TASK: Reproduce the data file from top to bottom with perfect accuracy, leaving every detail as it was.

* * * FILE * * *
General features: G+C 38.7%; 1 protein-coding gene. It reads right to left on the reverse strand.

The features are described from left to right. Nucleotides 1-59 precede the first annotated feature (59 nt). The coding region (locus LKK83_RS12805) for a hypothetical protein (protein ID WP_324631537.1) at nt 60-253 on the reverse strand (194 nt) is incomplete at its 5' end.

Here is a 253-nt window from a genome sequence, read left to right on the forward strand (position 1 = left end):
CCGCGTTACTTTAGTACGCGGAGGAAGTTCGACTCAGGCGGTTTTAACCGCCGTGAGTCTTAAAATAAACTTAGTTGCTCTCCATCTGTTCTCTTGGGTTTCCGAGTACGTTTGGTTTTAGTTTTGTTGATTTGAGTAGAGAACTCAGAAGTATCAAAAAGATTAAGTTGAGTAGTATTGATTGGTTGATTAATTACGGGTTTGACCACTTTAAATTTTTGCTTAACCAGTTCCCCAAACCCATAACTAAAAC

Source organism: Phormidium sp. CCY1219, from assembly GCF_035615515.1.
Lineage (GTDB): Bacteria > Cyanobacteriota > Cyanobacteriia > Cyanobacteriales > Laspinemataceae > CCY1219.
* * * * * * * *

General features: G+C 38.7%; 1 protein-coding gene. It reads right to left on the reverse strand.

The features are described from left to right. Nucleotides 1-59 precede the first annotated feature (59 nt). The coding region (locus LKK83_RS12805) for a hypothetical protein (protein ID WP_324631537.1) at nt 60-253 on the reverse strand (194 nt) is incomplete at its 5' end.

Here is a 253-nt window from a genome sequence, read left to right on the forward strand (position 1 = left end):
CCGCGTTACTTTAGTACGCGGAGGAAGTTCGACTCAGGCGGTTTTAACCGCCGTGAGTCTTAAAATAAACTTAGTTGCTCTCCATCTGTTCTCTTGGGTTTCCGAGTACGTTTGGTTTTAGTTTTGTTGATTTGAGTAGAGAACTCAGAAGTATCAAAAAGATTAAGTTGAGTAGTATTGATTGGTTGATTAATTACGGGTTTGACCACTTTAAATTTTTGCTTAACCAGTTCCCCAAACCCATAACTAAAAC

Source organism: Phormidium sp. CCY1219, from assembly GCF_035615515.1.
Lineage (GTDB): Bacteria > Cyanobacteriota > Cyanobacteriia > Cyanobacteriales > Laspinemataceae > CCY1219.